Mayor Vincent C. Gray’s final D.C. budget proposal, released to lawmakers Thursday, rejects several of the most ambitious and controversial tax changes recommended by a blue-ribbon commission last year.
Gray’s budget proposal for fiscal 2o15 includes a new, lower income-tax bracket for residents in the $40,000-to-$60,000 range, a change that would yield $200 in annual savings at the top of the range. Not included are commission recommendations for more dramatic structural changes in the city’s income and sales taxes and for a $25-per-employee fee to be levied quarterly on District employers.
Gray’s spending plan came two days after his loss to D.C. Council member Muriel Bowser (Ward 4) in Tuesday’s Democratic mayoral primary. Its submission kicked off an unprecedented nine-month lame-duck period for the 71-year-old mayor.
The budget proposal, which will be reworked by the D.C. Council in the coming months, calls for $10.7 billion in overall spending, $6.8 billion of which would be raised through local taxes and fees. Spending of local money would increase by 7 percent, officials said, 2.3 percent more than needed to maintain current services.
In a briefing to the council, Gray said that the spending plan was structurally sound and that it would boost reserves for a third year in a row, honor the city’s debt cap and move the city closer to a top-flight bond rating.
“There are no tax increases and no fee increases, and it is balanced, period,” Gray said. “So those who may be searching for that, I’ll save you time.”
Bowser did not attend the briefing. But she promised Wednesday to dig “deeply” into the budget proposal, “to make sure there are priorities I can support when I get in office.”
City officials said Gray rejected key revenue-raising recommendations of the D.C. Tax Revision Commission — including the per-employee “local services fee” on employers and a sales tax increase — as political non-starters.
The rejected recommendations would have produced additional revenue to fund other proposals, including income tax relief for low-income residents and a more substantial cut in business taxes. Many of those unfunded proposals appear in Gray’s budget on a “wish list” of priorities to be pursued later, if revenue projections improve.
Many of the more-ambitious proposals in Gray’s budget were rolled out during the primary campaign. They would provide $300 million for a new hospital on the St. Elizabeths Hospital campus in Ward 8, $116 million for education initiatives to benefit at-risk children and $8.5 million to reduce property taxes for senior citizens.
One of Gray’s new commitments would provide the first increases in welfare benefits for low-income families in nearly two decades. Gray has proposed cost-of-living increases in payments from the joint federal-local Temporary Assistance for Needy Families program over the next two years, followed by a larger boost in 2016 to bring the District’s benefits in line with those provided in Maryland.
Currently a family of three with no income is eligible for $428 a month in TANF assistance. The local cost of Gray’s plan over four years is estimated at $26 million.
Council member David A. Catania (I-At Large) — who chairs the council’s education committee and is running against Bowser for mayor in November — challenged Gray on the distribution of tens of millions of dollars for school improvements.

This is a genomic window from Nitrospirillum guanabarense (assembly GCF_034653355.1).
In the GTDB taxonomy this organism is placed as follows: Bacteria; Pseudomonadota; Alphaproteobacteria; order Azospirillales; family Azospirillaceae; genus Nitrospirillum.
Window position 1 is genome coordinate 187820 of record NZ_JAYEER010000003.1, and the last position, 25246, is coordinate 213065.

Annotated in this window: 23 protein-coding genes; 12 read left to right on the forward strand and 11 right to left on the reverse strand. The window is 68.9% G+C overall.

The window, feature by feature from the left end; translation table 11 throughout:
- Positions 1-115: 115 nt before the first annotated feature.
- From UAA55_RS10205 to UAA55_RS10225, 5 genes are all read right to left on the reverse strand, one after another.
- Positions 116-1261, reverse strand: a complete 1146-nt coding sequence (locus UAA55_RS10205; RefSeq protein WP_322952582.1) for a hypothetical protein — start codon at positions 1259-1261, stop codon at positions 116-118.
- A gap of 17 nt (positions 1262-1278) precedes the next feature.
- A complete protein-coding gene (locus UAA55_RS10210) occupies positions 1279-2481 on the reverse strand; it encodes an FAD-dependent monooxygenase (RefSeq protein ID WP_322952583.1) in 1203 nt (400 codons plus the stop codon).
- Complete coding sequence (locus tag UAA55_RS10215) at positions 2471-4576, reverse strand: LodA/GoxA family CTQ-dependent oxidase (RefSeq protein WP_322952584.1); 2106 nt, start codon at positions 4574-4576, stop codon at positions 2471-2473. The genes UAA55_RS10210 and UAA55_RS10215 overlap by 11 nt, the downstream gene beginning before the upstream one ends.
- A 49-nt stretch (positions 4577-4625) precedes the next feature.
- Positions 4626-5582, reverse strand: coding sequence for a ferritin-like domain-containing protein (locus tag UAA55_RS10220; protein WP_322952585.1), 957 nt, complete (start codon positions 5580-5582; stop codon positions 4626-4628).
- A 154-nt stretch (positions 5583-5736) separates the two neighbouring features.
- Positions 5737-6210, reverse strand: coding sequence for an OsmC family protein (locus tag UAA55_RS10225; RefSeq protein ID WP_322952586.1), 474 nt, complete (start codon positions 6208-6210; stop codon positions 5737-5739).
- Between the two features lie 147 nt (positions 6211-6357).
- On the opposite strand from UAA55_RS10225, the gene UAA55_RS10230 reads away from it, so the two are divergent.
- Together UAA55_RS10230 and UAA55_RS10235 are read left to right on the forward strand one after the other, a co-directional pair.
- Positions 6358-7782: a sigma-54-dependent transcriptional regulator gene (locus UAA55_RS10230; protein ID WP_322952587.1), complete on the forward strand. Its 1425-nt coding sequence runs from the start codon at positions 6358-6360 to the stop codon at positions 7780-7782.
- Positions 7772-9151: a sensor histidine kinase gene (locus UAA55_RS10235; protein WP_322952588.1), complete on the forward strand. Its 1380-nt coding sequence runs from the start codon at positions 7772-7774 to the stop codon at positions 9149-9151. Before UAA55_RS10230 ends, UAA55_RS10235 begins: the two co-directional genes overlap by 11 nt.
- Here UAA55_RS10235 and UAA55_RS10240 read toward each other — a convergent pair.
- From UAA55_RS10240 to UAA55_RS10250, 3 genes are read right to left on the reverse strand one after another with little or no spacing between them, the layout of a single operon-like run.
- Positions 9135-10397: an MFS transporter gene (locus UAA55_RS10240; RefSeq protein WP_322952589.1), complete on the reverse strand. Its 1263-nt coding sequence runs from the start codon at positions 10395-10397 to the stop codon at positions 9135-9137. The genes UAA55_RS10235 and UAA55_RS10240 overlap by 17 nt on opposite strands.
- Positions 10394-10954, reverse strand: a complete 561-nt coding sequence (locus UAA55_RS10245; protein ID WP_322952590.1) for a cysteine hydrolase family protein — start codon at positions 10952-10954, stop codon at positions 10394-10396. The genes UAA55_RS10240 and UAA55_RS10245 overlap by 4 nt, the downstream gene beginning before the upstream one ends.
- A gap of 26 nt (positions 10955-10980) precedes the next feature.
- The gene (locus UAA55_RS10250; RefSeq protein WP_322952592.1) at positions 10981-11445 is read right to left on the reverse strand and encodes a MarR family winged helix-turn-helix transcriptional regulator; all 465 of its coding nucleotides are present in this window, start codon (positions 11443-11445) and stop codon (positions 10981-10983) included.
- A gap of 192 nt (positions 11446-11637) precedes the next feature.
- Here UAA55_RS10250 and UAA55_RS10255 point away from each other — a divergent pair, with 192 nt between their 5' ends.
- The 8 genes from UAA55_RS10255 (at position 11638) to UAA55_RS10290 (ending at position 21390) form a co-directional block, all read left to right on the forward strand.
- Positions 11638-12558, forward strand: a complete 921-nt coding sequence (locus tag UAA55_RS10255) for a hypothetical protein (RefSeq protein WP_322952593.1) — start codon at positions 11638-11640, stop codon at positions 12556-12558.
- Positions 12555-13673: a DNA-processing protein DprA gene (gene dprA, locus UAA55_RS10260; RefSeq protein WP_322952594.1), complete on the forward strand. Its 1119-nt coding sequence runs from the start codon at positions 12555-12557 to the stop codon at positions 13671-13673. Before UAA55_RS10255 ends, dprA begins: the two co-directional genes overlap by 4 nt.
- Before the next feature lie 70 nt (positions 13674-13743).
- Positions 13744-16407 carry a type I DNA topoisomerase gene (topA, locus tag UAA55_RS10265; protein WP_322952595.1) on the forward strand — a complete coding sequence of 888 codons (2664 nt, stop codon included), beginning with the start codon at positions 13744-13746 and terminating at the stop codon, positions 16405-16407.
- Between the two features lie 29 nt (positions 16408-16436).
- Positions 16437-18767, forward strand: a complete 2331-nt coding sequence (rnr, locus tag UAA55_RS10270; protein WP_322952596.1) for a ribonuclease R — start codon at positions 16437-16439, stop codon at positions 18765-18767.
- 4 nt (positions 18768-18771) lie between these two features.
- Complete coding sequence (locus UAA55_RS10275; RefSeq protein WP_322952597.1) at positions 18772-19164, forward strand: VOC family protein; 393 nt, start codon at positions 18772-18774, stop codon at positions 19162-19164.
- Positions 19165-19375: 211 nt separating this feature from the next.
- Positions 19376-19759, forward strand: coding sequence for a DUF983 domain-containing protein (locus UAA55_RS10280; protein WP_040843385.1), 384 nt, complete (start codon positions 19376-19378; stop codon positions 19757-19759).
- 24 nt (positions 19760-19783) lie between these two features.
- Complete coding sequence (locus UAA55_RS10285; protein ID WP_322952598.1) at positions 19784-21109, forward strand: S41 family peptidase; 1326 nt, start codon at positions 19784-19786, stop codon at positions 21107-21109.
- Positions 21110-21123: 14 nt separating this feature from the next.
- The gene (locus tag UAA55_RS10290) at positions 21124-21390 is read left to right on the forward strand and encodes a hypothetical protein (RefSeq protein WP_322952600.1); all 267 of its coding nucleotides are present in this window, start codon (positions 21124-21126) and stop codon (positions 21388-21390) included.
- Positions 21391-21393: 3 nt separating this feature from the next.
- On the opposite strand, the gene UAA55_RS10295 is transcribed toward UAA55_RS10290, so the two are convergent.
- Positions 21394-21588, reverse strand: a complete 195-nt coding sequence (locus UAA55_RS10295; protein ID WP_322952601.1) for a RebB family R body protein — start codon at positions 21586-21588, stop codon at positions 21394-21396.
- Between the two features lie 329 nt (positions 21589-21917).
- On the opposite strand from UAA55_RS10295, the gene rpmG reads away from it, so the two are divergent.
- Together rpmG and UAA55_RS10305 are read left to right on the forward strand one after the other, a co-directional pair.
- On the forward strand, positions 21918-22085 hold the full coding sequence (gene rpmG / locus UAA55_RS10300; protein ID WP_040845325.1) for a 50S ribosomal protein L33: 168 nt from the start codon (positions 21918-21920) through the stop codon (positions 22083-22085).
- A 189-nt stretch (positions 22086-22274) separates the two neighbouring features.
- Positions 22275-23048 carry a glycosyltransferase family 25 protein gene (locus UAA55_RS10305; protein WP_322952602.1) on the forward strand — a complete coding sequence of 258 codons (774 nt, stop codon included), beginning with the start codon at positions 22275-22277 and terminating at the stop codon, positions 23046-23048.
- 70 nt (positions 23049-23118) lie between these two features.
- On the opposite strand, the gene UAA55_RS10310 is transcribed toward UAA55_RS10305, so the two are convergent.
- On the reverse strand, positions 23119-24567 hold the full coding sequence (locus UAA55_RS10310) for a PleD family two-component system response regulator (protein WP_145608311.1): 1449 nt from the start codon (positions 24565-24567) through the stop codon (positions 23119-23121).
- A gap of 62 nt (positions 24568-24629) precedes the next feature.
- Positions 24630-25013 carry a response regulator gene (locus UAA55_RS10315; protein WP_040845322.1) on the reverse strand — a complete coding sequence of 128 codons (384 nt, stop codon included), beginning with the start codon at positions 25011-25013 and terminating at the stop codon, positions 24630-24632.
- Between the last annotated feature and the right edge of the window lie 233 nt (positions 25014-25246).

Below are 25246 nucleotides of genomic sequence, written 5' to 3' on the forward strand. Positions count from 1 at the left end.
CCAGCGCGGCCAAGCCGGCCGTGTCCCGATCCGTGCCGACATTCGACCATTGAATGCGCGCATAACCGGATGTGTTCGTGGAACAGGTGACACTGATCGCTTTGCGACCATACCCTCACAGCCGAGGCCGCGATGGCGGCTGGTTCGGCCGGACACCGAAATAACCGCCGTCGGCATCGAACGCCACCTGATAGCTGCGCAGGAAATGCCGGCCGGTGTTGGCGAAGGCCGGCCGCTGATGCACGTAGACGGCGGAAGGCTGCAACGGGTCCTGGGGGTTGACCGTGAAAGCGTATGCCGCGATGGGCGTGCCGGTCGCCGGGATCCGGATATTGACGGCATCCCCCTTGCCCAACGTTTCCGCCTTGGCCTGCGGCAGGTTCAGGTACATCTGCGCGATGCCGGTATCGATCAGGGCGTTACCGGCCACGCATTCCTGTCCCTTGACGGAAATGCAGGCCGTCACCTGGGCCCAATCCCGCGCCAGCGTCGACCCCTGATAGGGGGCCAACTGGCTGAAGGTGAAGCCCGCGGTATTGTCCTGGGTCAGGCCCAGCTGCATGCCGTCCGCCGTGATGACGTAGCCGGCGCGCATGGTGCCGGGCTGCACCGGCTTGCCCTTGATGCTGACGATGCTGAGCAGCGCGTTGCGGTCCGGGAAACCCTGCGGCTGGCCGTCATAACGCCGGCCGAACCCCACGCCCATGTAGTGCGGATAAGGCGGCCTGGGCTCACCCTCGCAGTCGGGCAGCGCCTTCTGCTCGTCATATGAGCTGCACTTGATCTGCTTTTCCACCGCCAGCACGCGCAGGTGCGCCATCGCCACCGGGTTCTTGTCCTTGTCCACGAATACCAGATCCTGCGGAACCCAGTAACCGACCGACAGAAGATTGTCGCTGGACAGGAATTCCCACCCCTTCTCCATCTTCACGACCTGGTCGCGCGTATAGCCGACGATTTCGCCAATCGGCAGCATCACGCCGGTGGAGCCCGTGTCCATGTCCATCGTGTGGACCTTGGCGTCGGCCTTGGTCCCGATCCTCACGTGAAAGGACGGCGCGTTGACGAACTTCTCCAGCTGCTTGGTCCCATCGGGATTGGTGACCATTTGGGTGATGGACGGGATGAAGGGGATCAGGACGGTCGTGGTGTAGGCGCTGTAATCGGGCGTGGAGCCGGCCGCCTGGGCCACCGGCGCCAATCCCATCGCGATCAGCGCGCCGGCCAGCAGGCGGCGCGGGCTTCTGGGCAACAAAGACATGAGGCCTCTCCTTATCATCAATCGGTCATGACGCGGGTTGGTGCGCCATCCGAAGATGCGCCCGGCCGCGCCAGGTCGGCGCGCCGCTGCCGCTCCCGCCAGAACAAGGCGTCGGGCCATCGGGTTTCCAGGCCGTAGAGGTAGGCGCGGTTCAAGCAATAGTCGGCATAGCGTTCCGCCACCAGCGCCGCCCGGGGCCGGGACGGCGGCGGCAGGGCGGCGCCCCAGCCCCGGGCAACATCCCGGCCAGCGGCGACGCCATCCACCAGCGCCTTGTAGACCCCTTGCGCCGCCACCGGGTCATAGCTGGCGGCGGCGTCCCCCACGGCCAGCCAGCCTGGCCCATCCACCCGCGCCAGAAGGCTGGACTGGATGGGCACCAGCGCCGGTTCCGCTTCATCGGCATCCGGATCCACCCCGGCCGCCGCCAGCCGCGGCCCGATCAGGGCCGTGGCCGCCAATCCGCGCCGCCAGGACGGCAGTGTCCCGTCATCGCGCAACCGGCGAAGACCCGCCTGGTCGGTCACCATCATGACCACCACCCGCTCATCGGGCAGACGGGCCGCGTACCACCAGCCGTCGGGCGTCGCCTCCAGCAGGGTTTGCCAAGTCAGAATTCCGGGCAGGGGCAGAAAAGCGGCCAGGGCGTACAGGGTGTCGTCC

Catania said he was particularly dismayed that Gray would set aside $62 million to renovate the former Spingarn High School as a career and technical education center when a similar school, Phelps, is nearby. The money, he said, would be better spent to rehabilitate the Duke Ellington School of the Arts and establish an application-only middle school in Ward 7.
Gray’s budget proposes an additional $2 million for programs meant to keep low-income families out of homelessness. An additional $4.7 million would be set aside to help homeless veterans.
Council member Jim Graham (D-Ward 1) and advocates for the homeless asked why Gray did not include funding to begin to replace the city’s shelter for homeless families at the former D.C. General Hospital campus. Nearly 300 families have been staying at the crowded, run-down shelter, and 400 more are being lodged, at city expense, in motel rooms in the District and Maryland.
Gray has promised to move 500 homeless families into more permanent housing by summer. He said Thursday that his administration had identified 150 to 200 apartments to begin that process. He said he would like to empty the D.C. General shelter and never have to fill it again.
One big-ticket item not included in Gray’s budget — an omission that could prove politically explosive — is a new college scholarship program, D.C. Promise, that is a priority of Catania’s. The proposal would require about $8 million in fiscal 2015, increasing to more than $20 million in fiscal 2017. Gray continues to worry that the program could place at risk tens of millions of dollars in federal scholarship funding, his aides said Wednesday.
Catania said he will look for funding to launch the scholarship program despite warnings from Del. Eleanor Holmes Norton (D-D.C.) that a locally funded initiative could imperil the federally funded Tuition Assistance Grant program. But he said he was pleased that Gray would increase funding, by about $2,000 more per student, to benefit schools serving at-risk children, a change mandated in a bill Catania authored last year.
“You take your victories where you can get them,” Catania said.